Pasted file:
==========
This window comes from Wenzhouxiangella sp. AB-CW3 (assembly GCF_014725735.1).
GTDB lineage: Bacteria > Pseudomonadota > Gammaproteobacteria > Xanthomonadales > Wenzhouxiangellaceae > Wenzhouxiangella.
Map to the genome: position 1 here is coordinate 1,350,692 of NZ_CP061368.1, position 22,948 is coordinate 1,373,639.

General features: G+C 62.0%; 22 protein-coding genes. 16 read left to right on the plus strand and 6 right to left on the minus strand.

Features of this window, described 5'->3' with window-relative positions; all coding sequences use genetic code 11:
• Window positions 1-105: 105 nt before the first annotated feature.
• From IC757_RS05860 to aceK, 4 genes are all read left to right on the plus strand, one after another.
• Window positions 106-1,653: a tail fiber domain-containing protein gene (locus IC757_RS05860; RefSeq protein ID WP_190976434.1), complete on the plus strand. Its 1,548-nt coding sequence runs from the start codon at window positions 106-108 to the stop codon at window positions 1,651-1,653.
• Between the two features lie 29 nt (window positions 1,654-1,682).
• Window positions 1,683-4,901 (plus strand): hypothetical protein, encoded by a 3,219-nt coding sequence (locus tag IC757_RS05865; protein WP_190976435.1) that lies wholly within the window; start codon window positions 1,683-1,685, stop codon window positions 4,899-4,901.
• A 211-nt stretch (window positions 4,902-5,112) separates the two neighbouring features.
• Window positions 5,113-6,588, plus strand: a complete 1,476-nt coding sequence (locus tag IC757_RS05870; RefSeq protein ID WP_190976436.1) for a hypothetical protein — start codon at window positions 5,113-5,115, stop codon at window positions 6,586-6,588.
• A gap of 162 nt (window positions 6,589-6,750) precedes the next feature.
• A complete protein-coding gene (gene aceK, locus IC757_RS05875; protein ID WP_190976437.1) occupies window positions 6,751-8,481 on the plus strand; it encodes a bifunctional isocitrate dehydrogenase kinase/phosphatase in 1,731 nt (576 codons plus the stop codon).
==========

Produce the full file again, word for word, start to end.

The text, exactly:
This window comes from Wenzhouxiangella sp. AB-CW3 (assembly GCF_014725735.1).
GTDB lineage: Bacteria > Pseudomonadota > Gammaproteobacteria > Xanthomonadales > Wenzhouxiangellaceae > Wenzhouxiangella.
Map to the genome: position 1 here is coordinate 1,350,692 of NZ_CP061368.1, position 22,948 is coordinate 1,373,639.

General features: G+C 62.0%; 22 protein-coding genes. 16 read left to right on the plus strand and 6 right to left on the minus strand.

Features of this window, described 5'->3' with window-relative positions; all coding sequences use genetic code 11:
• Window positions 1-105: 105 nt before the first annotated feature.
• From IC757_RS05860 to aceK, 4 genes are all read left to right on the plus strand, one after another.
• Window positions 106-1,653: a tail fiber domain-containing protein gene (locus IC757_RS05860; RefSeq protein ID WP_190976434.1), complete on the plus strand. Its 1,548-nt coding sequence runs from the start codon at window positions 106-108 to the stop codon at window positions 1,651-1,653.
• Between the two features lie 29 nt (window positions 1,654-1,682).
• Window positions 1,683-4,901 (plus strand): hypothetical protein, encoded by a 3,219-nt coding sequence (locus tag IC757_RS05865; protein WP_190976435.1) that lies wholly within the window; start codon window positions 1,683-1,685, stop codon window positions 4,899-4,901.
• A 211-nt stretch (window positions 4,902-5,112) separates the two neighbouring features.
• Window positions 5,113-6,588, plus strand: a complete 1,476-nt coding sequence (locus tag IC757_RS05870; RefSeq protein ID WP_190976436.1) for a hypothetical protein — start codon at window positions 5,113-5,115, stop codon at window positions 6,586-6,588.
• A gap of 162 nt (window positions 6,589-6,750) precedes the next feature.
• A complete protein-coding gene (gene aceK, locus IC757_RS05875; protein ID WP_190976437.1) occupies window positions 6,751-8,481 on the plus strand; it encodes a bifunctional isocitrate dehydrogenase kinase/phosphatase in 1,731 nt (576 codons plus the stop codon).